No plans to end private MRIs, says Sask. health minister in response to federal concerns

Canada's health minister has "significant concerns" with Saskatchewan's buy one, get one policy for diagnostic scans such as MRIs.

Jim Reiter says private scans take people off wait list

Saskatchewan's health ministry says 1,100 patients have been removed from the public wait list for MRIs due to the province's private pay program. (John Rieti/CBC)

Saskatchewan Health Minister Jim Reiter says the province has no plans to change its buy one, get one policy for diagnostic scans after Canada's health minister expressed "significant concerns" about the program. 

Federal health minister Jane Philpott has written to Reiter telling him she would like Saskatchewan to "put an end" to encouraging private payment for medical scans.

Instead, she says the government should ensure everyone has access to MRIs and CT scans as quickly as possible.

Philpott notes that the Canada Health Act requires provinces to pay for all medically necessary services. She says the cost of any private scans could be deducted "dollar-for-dollar" from any federal transfer payments. 

Read Philpott's letter here:

The provincial government began allowing people to pay for an MRI privately last year. In return, the clinic must offer another scan to someone on the public waiting list.

It has promised to implement a similar program for CT scans.

We've alleviated pressure in the public system,- Saskatchewan Health Minister Jim Reiter

Minister Reiter told reporters at the legislature on Monday he was surprised and disappointed by Philpott's letter.

He said the province was trying to "innovate" in response to declining federal contributions. 

"It's frustrating. At the same time they're telling us to be innovative, they're trying to rein us back," he said.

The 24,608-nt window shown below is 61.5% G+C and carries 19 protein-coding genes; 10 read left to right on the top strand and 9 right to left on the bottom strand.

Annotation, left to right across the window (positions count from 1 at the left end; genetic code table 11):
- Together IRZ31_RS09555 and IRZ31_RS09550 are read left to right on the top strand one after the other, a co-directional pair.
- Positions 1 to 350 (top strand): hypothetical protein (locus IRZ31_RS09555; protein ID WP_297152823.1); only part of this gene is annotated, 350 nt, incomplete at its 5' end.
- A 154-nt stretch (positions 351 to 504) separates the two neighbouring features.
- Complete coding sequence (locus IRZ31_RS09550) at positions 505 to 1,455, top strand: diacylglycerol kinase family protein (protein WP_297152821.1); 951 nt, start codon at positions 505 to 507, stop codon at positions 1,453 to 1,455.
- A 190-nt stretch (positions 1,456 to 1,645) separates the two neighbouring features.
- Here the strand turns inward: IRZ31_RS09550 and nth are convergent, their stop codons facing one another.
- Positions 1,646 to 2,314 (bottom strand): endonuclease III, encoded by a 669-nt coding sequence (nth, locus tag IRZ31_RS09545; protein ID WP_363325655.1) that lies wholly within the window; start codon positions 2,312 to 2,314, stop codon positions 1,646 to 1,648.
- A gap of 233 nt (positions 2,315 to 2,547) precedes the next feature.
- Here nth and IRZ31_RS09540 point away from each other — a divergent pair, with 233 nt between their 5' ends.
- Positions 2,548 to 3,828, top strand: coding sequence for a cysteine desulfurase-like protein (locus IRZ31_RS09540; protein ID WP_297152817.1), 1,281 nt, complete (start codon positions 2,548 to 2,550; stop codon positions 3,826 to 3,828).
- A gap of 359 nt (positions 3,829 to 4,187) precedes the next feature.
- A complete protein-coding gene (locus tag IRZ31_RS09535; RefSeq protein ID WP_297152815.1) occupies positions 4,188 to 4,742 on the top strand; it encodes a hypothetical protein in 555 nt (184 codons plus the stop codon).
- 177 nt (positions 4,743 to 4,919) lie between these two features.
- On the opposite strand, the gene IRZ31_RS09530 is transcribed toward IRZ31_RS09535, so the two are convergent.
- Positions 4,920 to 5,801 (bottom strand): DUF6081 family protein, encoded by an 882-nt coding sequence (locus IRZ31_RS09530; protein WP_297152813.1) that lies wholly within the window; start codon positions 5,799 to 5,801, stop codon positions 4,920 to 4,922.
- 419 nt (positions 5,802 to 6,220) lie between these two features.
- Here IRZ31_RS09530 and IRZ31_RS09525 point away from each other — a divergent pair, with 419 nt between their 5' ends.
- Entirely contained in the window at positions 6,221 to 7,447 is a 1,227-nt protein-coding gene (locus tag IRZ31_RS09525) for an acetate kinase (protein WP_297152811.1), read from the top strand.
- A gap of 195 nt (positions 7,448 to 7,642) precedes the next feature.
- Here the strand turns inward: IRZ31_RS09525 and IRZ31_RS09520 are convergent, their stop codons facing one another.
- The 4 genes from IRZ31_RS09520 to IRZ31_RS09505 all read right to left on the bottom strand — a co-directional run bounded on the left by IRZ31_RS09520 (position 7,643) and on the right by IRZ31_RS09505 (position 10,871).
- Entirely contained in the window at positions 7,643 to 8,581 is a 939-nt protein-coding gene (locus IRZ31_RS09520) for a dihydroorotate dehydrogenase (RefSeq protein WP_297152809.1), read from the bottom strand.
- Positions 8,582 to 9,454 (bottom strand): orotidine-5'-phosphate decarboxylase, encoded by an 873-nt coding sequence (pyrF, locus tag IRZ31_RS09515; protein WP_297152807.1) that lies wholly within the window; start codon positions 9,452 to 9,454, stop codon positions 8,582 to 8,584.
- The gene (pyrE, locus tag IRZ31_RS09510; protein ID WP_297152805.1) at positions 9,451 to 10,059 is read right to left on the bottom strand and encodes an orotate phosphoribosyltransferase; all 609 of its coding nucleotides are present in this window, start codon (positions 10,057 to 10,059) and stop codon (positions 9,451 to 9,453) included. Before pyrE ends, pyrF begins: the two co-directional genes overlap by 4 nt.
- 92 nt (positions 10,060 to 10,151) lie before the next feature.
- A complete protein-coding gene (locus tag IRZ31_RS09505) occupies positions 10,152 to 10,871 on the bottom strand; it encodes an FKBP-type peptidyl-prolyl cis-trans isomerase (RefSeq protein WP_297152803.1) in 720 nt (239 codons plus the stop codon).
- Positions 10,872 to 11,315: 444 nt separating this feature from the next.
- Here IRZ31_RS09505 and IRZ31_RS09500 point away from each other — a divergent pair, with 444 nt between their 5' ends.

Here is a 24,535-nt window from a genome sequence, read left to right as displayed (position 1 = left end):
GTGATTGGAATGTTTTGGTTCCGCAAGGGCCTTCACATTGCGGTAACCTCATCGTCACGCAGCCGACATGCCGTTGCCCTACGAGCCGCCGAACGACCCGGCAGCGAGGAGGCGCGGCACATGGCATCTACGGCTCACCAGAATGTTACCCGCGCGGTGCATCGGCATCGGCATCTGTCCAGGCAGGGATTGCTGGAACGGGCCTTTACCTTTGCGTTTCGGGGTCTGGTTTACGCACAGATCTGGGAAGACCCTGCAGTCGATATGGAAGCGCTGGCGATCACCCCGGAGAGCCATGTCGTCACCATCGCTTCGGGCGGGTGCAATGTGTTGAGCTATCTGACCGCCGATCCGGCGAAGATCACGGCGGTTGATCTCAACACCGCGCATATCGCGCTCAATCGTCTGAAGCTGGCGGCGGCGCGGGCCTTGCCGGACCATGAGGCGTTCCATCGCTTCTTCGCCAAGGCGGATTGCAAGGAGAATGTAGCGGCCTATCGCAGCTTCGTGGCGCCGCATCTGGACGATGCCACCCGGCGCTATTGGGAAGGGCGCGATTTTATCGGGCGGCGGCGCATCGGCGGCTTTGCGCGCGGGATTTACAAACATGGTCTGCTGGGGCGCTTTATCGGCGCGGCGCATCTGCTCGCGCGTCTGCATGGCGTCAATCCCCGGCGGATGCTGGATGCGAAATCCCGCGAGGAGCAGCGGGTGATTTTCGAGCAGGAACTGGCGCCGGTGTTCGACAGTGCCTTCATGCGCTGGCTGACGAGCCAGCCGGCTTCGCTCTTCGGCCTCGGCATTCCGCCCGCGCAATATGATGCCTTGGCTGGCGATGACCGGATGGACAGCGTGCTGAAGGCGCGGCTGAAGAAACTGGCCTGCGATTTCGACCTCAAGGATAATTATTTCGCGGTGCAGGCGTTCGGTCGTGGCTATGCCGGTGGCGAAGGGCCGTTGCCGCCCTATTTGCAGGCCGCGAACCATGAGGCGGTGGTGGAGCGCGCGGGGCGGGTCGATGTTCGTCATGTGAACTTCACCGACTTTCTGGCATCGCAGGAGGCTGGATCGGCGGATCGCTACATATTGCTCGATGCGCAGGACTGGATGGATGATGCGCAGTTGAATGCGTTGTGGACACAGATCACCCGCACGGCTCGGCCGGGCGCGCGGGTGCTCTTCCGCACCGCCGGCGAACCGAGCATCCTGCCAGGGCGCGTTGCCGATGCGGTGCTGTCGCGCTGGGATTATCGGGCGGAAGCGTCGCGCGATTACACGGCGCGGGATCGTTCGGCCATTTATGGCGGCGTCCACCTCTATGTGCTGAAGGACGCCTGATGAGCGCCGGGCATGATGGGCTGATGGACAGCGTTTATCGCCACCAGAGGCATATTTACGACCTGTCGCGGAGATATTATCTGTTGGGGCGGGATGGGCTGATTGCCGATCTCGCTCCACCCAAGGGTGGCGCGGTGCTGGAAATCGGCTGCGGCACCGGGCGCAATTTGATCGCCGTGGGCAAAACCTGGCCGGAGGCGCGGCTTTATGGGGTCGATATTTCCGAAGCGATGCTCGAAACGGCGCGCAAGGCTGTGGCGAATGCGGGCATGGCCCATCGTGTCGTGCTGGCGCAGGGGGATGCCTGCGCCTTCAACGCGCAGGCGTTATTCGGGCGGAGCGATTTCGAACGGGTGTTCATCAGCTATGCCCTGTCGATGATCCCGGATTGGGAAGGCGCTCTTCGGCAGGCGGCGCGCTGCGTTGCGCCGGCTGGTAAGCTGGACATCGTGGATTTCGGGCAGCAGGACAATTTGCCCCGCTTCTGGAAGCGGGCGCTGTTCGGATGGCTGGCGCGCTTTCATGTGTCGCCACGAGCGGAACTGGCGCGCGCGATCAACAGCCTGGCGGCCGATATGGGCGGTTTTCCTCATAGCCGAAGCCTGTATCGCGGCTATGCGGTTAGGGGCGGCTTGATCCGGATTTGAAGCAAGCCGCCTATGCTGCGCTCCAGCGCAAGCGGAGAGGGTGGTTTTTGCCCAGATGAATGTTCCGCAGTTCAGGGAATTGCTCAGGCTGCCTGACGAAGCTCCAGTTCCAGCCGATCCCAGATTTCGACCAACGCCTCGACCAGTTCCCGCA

Although Reiter said the province was open to discussion with the federal government, he said there were no plans to change the current system. 

"We've alleviated pressure in the public system at no cost to taxpayers so we think it's the right thing to do and we plan on continuing with it," he said.

Reiter wrote a letter back to Philpott, telling her the province has saved a million dollars with its buy one, get one program. It says 1,100 patients have been taken off the public waiting list.

Philpott told reporters in Ottawa on Monday that was not a good reason to continue the program. 

"So, you know what they've proved by that? The fact that they brought their waiting list under control is that they have the capacity to deliver the care, but those people already paid for that care through their tax," she said.

"They shouldn't have to pay again."

Reiter said on Monday he expected further discussions with the federal health ministry to take place in the near future.

He said the province "fully intends" to continue expanding its 2-for-1 program to CT scans. 

Read Minister Reiter's letter here.